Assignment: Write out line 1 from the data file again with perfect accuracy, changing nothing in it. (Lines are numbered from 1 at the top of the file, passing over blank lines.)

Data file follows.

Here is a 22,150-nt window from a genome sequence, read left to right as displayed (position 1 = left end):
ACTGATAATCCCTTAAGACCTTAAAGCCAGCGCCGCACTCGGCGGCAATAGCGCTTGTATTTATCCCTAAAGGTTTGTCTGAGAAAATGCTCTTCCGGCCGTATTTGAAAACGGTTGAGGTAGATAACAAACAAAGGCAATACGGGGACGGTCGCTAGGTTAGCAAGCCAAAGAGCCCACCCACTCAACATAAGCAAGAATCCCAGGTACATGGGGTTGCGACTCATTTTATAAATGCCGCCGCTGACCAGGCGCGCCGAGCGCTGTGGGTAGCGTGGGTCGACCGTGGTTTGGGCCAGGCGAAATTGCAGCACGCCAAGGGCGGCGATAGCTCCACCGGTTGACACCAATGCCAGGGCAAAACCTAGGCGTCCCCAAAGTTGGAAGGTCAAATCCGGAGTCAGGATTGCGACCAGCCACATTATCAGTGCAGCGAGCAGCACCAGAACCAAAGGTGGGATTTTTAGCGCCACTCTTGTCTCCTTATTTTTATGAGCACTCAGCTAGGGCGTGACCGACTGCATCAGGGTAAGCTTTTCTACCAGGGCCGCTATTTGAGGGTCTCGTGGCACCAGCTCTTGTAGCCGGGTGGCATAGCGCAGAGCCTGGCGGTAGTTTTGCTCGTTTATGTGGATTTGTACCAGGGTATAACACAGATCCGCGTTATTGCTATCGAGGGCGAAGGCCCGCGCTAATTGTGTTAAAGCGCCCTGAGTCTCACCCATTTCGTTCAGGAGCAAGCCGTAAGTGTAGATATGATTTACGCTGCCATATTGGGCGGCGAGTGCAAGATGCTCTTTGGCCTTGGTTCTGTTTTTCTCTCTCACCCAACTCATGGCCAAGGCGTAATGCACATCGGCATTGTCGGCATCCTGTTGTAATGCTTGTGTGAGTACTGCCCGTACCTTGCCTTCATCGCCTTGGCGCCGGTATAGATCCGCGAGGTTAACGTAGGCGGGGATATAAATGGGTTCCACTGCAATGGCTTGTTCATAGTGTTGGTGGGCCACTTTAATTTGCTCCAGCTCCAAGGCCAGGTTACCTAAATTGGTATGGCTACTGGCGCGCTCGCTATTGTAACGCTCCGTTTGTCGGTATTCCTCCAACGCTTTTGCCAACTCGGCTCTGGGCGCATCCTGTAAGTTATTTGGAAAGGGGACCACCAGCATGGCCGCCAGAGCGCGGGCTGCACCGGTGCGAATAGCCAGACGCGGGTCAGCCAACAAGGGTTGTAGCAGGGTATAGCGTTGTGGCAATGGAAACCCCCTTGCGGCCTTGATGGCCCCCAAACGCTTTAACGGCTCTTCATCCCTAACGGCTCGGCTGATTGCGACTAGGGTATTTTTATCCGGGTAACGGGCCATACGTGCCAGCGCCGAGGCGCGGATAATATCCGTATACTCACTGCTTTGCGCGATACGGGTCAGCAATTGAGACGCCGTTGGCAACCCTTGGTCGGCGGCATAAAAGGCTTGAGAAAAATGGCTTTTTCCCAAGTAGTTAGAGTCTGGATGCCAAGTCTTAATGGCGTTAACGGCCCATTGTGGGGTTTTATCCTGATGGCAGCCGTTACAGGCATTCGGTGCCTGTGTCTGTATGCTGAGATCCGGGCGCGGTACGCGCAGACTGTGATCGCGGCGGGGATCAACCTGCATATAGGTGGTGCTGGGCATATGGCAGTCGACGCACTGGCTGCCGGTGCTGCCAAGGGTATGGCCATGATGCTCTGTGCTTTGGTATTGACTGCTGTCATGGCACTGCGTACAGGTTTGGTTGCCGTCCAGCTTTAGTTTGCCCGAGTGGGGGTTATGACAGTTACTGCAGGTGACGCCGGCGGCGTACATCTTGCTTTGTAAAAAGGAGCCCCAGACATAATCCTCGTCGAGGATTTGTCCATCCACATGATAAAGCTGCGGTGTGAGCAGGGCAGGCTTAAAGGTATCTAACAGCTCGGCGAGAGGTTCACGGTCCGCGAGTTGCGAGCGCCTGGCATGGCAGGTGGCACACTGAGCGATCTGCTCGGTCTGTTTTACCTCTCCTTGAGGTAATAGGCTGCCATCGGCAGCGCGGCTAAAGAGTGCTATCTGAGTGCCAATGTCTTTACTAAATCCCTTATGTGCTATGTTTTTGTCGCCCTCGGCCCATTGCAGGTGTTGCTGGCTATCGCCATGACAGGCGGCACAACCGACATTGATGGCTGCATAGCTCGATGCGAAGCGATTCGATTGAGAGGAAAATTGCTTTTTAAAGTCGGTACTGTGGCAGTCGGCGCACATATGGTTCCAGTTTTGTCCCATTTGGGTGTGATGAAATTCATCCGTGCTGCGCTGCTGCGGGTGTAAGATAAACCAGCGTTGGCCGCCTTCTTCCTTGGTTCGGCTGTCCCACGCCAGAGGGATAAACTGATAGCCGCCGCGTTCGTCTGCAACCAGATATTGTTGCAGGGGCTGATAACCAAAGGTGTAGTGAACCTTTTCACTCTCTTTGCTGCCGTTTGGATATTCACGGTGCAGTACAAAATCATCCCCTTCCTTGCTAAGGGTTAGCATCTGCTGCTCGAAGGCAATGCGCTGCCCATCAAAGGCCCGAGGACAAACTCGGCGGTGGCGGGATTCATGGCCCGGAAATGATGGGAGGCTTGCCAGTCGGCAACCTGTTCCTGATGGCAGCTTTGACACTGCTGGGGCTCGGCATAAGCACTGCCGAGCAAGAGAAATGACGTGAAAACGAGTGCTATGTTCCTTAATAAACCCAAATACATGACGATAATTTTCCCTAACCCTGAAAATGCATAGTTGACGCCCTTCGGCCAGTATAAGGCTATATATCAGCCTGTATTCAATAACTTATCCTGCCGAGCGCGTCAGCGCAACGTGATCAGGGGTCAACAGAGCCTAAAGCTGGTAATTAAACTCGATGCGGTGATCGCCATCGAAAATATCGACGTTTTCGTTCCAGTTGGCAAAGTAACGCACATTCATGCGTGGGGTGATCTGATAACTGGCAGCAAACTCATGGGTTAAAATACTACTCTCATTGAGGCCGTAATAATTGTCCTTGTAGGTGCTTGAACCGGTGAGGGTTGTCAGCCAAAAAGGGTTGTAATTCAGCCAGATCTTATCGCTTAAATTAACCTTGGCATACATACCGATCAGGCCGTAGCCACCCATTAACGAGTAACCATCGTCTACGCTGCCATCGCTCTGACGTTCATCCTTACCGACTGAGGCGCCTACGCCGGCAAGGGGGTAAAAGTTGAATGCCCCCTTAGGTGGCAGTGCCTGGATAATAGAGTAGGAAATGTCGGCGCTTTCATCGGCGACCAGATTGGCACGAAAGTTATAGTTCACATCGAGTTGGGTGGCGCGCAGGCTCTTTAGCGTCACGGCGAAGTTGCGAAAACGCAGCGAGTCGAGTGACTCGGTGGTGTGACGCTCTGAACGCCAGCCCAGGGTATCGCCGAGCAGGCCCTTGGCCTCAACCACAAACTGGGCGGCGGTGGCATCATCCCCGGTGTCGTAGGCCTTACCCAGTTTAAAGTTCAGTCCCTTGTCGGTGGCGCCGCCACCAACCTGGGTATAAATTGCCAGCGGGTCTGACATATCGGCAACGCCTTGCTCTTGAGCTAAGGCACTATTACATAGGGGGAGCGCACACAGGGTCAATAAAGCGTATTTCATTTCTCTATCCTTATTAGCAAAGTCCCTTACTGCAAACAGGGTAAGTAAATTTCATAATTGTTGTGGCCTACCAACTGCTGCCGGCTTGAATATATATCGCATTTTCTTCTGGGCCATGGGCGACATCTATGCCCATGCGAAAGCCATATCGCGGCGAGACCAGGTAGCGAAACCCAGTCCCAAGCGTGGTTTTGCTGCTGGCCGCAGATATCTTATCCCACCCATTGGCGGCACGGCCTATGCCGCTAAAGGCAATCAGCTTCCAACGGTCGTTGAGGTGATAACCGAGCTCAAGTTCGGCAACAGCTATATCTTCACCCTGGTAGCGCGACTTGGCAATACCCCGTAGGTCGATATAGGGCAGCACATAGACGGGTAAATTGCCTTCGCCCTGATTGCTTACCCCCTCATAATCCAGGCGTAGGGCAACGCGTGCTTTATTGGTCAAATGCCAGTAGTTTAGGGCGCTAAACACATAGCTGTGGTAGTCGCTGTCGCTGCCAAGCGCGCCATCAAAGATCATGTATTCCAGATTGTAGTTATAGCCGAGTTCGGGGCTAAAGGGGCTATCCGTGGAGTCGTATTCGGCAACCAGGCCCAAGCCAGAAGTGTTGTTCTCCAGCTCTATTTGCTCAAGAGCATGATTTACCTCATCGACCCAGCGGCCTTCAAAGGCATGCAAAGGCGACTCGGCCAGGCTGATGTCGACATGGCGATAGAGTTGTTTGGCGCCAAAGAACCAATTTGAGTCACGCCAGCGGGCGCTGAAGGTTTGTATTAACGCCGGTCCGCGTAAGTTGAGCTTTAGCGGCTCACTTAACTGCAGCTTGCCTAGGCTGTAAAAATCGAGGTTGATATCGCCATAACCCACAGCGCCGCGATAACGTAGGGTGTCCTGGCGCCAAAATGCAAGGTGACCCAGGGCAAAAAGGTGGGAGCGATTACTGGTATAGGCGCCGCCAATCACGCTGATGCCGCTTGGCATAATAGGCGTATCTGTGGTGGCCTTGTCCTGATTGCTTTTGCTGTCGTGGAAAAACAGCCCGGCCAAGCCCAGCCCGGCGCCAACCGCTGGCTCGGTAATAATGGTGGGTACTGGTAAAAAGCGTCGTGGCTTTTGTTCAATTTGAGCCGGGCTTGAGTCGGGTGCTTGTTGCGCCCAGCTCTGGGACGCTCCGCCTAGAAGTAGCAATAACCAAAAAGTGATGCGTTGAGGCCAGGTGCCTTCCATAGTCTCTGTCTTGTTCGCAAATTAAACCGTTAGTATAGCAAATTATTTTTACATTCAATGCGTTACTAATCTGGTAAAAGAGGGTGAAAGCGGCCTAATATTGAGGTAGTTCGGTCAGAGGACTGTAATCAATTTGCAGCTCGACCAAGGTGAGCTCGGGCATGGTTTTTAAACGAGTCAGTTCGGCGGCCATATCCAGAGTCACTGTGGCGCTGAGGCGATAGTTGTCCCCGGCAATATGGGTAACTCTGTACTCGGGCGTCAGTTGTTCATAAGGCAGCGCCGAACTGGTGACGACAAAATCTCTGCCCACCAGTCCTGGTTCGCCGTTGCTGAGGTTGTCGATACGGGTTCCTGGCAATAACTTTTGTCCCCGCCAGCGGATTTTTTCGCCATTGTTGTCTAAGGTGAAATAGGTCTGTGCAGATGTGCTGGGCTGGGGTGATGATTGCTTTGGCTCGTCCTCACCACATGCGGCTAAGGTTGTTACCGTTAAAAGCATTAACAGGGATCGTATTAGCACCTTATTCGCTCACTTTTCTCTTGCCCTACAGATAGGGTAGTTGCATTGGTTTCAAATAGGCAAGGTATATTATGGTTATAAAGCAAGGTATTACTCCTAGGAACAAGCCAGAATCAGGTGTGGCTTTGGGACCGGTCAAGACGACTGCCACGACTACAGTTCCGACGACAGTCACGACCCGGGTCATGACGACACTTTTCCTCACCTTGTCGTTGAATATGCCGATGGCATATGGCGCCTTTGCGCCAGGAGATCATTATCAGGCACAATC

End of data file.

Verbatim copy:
Here is a 22,150-nt window from a genome sequence, read left to right as displayed (position 1 = left end):